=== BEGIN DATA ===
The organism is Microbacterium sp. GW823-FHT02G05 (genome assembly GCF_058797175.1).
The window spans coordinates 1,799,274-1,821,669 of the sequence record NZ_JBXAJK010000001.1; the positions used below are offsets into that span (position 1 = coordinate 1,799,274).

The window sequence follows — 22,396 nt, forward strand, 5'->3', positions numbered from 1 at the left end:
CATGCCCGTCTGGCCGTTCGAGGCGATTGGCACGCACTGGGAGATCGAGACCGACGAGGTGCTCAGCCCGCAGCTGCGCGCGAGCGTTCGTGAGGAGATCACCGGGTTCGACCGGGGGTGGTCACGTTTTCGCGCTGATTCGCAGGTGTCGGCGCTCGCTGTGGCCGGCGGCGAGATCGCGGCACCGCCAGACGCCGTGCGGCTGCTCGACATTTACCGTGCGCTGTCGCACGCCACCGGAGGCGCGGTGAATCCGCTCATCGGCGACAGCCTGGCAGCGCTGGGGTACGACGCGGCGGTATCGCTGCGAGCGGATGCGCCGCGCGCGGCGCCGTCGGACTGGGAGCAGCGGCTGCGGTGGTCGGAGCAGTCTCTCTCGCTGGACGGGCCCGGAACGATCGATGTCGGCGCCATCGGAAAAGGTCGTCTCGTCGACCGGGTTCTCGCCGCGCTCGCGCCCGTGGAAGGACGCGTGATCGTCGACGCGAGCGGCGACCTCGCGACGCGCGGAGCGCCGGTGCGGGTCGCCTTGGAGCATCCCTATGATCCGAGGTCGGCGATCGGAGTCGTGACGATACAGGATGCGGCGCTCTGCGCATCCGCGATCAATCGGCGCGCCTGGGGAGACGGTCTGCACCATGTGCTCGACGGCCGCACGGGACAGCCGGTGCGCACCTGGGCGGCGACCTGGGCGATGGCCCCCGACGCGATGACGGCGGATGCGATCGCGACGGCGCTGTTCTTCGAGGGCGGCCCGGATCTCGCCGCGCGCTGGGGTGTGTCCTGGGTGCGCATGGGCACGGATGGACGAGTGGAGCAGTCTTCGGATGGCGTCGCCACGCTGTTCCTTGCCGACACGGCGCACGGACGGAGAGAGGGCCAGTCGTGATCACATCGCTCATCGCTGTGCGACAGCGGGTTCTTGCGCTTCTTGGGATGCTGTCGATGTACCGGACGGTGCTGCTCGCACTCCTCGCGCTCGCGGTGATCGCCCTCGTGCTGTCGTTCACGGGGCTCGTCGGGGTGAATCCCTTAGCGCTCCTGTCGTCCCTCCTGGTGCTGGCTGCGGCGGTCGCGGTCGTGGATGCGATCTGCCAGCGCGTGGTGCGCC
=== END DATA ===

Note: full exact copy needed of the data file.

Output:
The organism is Microbacterium sp. GW823-FHT02G05 (genome assembly GCF_058797175.1).
The window spans coordinates 1,799,274-1,821,669 of the sequence record NZ_JBXAJK010000001.1; the positions used below are offsets into that span (position 1 = coordinate 1,799,274).

The window sequence follows — 22,396 nt, forward strand, 5'->3', positions numbered from 1 at the left end:
CATGCCCGTCTGGCCGTTCGAGGCGATTGGCACGCACTGGGAGATCGAGACCGACGAGGTGCTCAGCCCGCAGCTGCGCGCGAGCGTTCGTGAGGAGATCACCGGGTTCGACCGGGGGTGGTCACGTTTTCGCGCTGATTCGCAGGTGTCGGCGCTCGCTGTGGCCGGCGGCGAGATCGCGGCACCGCCAGACGCCGTGCGGCTGCTCGACATTTACCGTGCGCTGTCGCACGCCACCGGAGGCGCGGTGAATCCGCTCATCGGCGACAGCCTGGCAGCGCTGGGGTACGACGCGGCGGTATCGCTGCGAGCGGATGCGCCGCGCGCGGCGCCGTCGGACTGGGAGCAGCGGCTGCGGTGGTCGGAGCAGTCTCTCTCGCTGGACGGGCCCGGAACGATCGATGTCGGCGCCATCGGAAAAGGTCGTCTCGTCGACCGGGTTCTCGCCGCGCTCGCGCCCGTGGAAGGACGCGTGATCGTCGACGCGAGCGGCGACCTCGCGACGCGCGGAGCGCCGGTGCGGGTCGCCTTGGAGCATCCCTATGATCCGAGGTCGGCGATCGGAGTCGTGACGATACAGGATGCGGCGCTCTGCGCATCCGCGATCAATCGGCGCGCCTGGGGAGACGGTCTGCACCATGTGCTCGACGGCCGCACGGGACAGCCGGTGCGCACCTGGGCGGCGACCTGGGCGATGGCCCCCGACGCGATGACGGCGGATGCGATCGCGACGGCGCTGTTCTTCGAGGGCGGCCCGGATCTCGCCGCGCGCTGGGGTGTGTCCTGGGTGCGCATGGGCACGGATGGACGAGTGGAGCAGTCTTCGGATGGCGTCGCCACGCTGTTCCTTGCCGACACGGCGCACGGACGGAGAGAGGGCCAGTCGTGATCACATCGCTCATCGCTGTGCGACAGCGGGTTCTTGCGCTTCTTGGGATGCTGTCGATGTACCGGACGGTGCTGCTCGCACTCCTCGCGCTCGCGGTGATCGCCCTCGTGCTGTCGTTCACGGGGCTCGTCGGGGTGAATCCCTTAGCGCTCCTGTCGTCCCTCCTGGTGCTGGCTGCGGCGGTCGCGGTCGTGGATGCGATCTGCCAGCGCGTGGTGCGCC